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A CurtainUp BerkshiresBerkshire Review
Frankie and Johnny at the Clair de Lune by Elyse Sommer

It's been ten years since the Manhattan Theatre Club's Off-Broadway launch of Terrence McNally's funny and moving dramatic ode to the possibility of the impossible dream that connects two of life's lost and damaged losers. McNally's career has been on a steady upward swing ever since.

In 1991 those who missed this off-beat love story got to see a movie version which, thanks to a screenplay by McNally and a terrific cast headed by Al Pacino and the unlikely, but surprisingly successful Michelle Pfeiffer, worked very well. Fine as the movie was, there's something special about the intimacy and single-set, two-character play that have given it "legs" to carry it to theaters throughout the United States and the world. Happily for Berkshire theater goers, a splendid production is enjoying a two week run at one of the area's most modest and interesting theatrical venues, The Miniature Theatre of Chester.

While rating symbols are reserved by copyright for movies, consider this R rated if you're squeamish about on stage nudity and sex. As soon as the play begins and cloaks Tim Holcomb's nicely detailed set in darkness you hear orgasmic moans coming from the direction of the opened sleep sofa. As the advance notices about the show warn, that sexually charged opening is not an isolated moment. Like any McNally play, however, people and not sex is what this play is about. And like all his work, the McNally hallmarks are all over the place, to be specific: Dialogue that's crisp and literate, funny and poignant. Lines like "I'm sick of living this way--like we're all going to die from each other" are, sad to say, as timely now as it was ten years ago.
  • Music that's beautiful and integral to the narrative. To put sound to the play's title there's Debussy's lovely score. There's also a bit of Wagner and Bach's Goldberg Variations ("I guess Bach was Jewish--Goldberg variations," Frankie, who's more familiar with the Beatles than Bach. says at one point)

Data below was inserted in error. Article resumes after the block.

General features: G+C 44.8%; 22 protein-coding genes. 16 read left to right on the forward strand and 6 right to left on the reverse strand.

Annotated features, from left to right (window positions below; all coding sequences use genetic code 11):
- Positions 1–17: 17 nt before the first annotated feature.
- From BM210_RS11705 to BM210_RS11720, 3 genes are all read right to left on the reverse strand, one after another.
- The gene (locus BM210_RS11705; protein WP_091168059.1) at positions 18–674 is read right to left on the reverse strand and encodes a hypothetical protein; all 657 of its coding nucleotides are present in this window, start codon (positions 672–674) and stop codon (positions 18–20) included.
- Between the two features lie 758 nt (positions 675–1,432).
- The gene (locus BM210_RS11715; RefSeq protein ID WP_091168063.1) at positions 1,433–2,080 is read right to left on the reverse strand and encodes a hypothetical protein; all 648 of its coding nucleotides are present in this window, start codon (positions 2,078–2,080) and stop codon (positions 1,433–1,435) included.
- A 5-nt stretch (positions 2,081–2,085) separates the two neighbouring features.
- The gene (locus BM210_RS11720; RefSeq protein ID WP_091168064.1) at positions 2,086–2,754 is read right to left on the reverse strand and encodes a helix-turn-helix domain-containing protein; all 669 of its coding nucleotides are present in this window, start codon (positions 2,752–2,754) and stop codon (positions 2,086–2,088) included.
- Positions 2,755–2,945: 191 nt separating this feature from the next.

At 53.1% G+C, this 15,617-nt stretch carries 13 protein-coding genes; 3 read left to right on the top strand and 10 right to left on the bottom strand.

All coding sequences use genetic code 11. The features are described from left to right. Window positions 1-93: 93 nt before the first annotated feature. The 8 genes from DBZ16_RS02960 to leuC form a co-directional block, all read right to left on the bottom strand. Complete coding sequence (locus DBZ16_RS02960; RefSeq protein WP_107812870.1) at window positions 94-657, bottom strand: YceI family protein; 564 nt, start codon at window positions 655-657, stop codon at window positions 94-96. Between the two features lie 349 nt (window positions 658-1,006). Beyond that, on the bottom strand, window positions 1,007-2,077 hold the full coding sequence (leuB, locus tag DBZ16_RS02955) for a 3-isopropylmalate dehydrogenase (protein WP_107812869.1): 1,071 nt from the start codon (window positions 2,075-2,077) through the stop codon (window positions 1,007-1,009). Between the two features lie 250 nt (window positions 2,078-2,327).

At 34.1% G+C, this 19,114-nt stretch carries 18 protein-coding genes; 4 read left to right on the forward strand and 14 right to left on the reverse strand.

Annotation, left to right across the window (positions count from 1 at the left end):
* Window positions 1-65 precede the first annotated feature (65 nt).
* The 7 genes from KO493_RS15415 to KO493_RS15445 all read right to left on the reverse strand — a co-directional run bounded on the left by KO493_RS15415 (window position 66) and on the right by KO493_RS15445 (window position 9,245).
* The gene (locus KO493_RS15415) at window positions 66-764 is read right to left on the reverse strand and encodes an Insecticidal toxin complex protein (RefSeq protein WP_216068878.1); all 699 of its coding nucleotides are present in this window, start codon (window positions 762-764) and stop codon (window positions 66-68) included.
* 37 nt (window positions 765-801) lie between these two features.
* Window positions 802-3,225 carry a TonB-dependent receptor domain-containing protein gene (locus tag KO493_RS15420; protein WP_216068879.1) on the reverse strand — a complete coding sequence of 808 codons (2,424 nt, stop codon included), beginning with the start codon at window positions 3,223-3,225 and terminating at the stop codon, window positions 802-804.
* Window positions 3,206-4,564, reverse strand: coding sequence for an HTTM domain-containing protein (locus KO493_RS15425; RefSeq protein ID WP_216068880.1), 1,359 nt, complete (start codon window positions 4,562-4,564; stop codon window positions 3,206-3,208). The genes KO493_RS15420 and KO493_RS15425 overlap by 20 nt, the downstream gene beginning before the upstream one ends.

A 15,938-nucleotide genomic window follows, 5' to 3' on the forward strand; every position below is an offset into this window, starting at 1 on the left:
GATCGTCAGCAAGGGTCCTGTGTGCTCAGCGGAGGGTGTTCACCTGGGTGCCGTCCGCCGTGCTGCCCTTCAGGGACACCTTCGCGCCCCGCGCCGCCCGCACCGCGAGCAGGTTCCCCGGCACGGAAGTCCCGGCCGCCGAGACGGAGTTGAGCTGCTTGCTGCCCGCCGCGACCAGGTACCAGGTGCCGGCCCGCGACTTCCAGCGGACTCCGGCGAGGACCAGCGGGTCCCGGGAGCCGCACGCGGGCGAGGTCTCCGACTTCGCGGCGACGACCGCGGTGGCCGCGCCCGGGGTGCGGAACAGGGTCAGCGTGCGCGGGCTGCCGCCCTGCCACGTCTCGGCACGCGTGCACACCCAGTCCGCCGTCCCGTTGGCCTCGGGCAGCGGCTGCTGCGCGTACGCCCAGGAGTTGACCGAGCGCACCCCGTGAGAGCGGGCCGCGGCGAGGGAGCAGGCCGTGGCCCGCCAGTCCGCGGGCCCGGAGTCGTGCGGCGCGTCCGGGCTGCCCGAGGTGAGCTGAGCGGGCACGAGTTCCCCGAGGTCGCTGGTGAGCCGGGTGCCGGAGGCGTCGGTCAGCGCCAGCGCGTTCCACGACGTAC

• Characters who win your heart completely with the naked honesty of their emotions.
In essence Frankie and Johnny in the Clair de Lune is a modern fairy tale about middle-aged people leading humdrum lives in dreary surroundings. She's an ordinary looking, not very clever waitress scarred by an abusive relationship. He's a short-order cook (in the restaurant where they both work) with a past that includes jail and a failed marriage. Yet, from the romantic matchup of their names to a laundry list of other coincidental similarites, these damaged souls personify the possiblity that a one-night stand can metamorphose into a real and soul-healing relationship.

Under Peter Bennett's able direction the story of Frankie and Johnny builds slowly--(somewhat too slowly during part of the first act)--towards its emotionallyhigh-voltage climax. Bonnie Black and Kevin McClarnon fully capture the pain and yearning that transforms this unlikely duo into the stars of a real life romantic opera. Ms. Black, who strongly resembles a young Julie Harris, has no problem being convincing as the no longer young survivor of the relationship wars. McClarnon gets deep underneath the muscled facade of the desperately needy Johnny. To move things along, there's also a third and very important character--the unseen but important off-stage announcer who plays "the most beautiful music in the world" because he wishes, as you will, that there "really is a Frankie and Johnny.""

by Terrence McNally
Directed by Peter Bennett
Starring Bonnie Black and Kevin McLarnon
The Miniature Theatre of Chester
Chester Town Hall, Middlefield Road. Chester, MA (413)354-7771
8/05/97-8/17/97 (opening 8/06)

Some Background on The Miniature Theatre of Chester
The theater which holds performances at the Chester Town Hall was founded in 1990 by Vincent Dowling, former artistic director of the Abbey Theatre in Dublin, the Great Lakes Shakespeare Festival in Cleveland, and an internationnally acclaimed director and actor.

The theater's focus is on small cast productions. Small and somewhat off-the-beaten path as it is, the Miniature Theatre has attracted its share of stars which include Kim Hunter, Kenneth Tigarand Rita Gam.

Since 1996, Peter Bennett, the director of the currently reviewed show, has served as artistic director

As was the case this season, there are usually four shows each summer. This season's lineup, besides the current show included The Diaries of Adam and Eve (an adaptation by David Birney of Mark Twain's stories, Uh-Oh, Feydeau and later this month, >John and Teddy a world premiere production about Sierra Club founder, John Muir and President Theodore Roosevelt .

Since Chester is a distance from the Berkshires'smany restaurants, the theater has this year innovated gala opening night buffets prepared by Chester Foundation Members (at a bargain price of $8.50). With ticket prices just $15 ($12 for seniors), the Miniature Theater is one of the best entertainment buys in the Berkshires.
deb and harry's wonderful things -  crafts .  yarns

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